- I still keep a part-time day job because writers don’t get a health plan, and paychecks vary from month to month. Also, depending on the distributor/publisher — writers only get paid quarterly (and on occasion once a month).
- I have mad-accounting and business skills. As a writer you need this. I have these skills because the actual money making profession I used to support my writing career for a lot of years was accounting.
- I am willing to do the work I don’t like to be able to do the work I do like. Not all parts of this career are fun. Some of them are downright frustrating.
- I know how to budget my money. Every creative person needs this skill in order to make their finances work on their way to (hopefully) eventual success. Why? Because paydays are so sporadic and vary.
- I have learned (through 16 years of trial and error) how to market myself because I know my audience WELL.
- I don’t take no for an answer.
- If I don’t know how to do something – I learn. I’m not afraid to learn. I spend at least 2 hours a week learning new career related things.
- Critics actually fuel my desire to write and succeed. I love it when someone tells me I can’t do something. At that point it becomes a challenge.
- If I fail, I just go back to the drawing board and start again. I don’t know how to give-up. It’s not in my nature.
- I LOVE to write. I have since I was a child.
- I love to write because I LOVE to read. I read a minimum of a book a week. I have been a voracious reader since I was four and I read at a college level by the time I was eleven.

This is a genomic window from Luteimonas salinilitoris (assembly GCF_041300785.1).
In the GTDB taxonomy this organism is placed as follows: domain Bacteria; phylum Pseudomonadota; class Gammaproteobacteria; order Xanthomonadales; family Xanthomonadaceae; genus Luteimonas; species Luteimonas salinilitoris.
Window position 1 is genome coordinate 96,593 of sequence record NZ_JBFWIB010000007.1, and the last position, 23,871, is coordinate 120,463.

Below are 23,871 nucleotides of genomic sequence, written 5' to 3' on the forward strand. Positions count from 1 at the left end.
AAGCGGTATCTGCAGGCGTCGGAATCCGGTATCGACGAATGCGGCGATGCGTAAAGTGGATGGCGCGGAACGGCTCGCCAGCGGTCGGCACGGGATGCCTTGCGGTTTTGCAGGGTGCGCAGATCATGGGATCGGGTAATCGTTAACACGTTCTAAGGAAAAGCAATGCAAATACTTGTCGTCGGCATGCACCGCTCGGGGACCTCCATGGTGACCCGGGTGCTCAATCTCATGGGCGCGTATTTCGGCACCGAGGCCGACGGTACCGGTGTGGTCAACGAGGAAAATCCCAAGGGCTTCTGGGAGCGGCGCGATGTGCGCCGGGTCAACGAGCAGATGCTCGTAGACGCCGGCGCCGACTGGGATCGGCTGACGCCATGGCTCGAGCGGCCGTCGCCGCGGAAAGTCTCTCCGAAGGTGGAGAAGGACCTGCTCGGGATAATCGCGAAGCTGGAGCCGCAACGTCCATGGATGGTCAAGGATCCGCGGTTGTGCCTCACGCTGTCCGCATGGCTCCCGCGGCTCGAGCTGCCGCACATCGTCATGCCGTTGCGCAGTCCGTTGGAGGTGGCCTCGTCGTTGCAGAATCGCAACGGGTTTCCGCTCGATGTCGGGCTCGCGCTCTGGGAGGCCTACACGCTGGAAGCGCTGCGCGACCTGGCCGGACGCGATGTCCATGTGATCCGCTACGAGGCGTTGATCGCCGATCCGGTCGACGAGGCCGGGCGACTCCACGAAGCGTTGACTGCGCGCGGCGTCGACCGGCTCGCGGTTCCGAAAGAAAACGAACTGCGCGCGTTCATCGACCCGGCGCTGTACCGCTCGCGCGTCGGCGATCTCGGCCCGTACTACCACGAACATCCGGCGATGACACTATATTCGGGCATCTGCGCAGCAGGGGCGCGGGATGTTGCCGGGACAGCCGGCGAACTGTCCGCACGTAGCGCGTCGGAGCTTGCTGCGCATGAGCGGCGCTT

- I spend at least 8-10 hours a week marketing.
- I belong to a critique group – still. Even after hitting the bestseller list.
- I routinely attend seminars to help hone my skills. (Both business and writing.)
- I write something every day. Whether it’s 100 words or 6,000.
- I am ALWAYS working/writing. If I’m not thinking about writing, I’m thinking about marketing or business. Even when I’m out to dinner with my husband or hanging out with friends. Even on Holidays. Basically – I’m a workaholic. Most successful people are.
- I always try to write the best book I can, but I also realize I am not perfect and can’t please everyone. Nor do I try.
- I don’t take my success for granted or try to pretend it was easy getting here. I realize that most people who try to make a career of writing will fail and realize that even in my success, I could end up back at the day job full-time at any time.
- I have failed far more times than I have succeeded, and I continue to both fail and succeed and it doesn’t deter me.
So there you have it. I may have missed a point or two, but that’s the gist of it. I want to encourage every writer I meet and tell them that they, too, can do anything they put their mind to. But I also know realistically not everyone will make it. As a matter of fact, only a small percentage likely will.
So my intent in sharing all of this is to provide honest encouragement. Know that you aren’t going to make a ton of money, it’s not easy, and you are in for a life of rejection, failure, criticism, and hard work — most of that long before you begin having successes. It’s the nature of the beast.
If you can handle it and you have the right attitude – you really can do this. Just be smart about it, keep a day job until you start making enough money to sustain yourself and your family, and please don’t end up living under a bridge.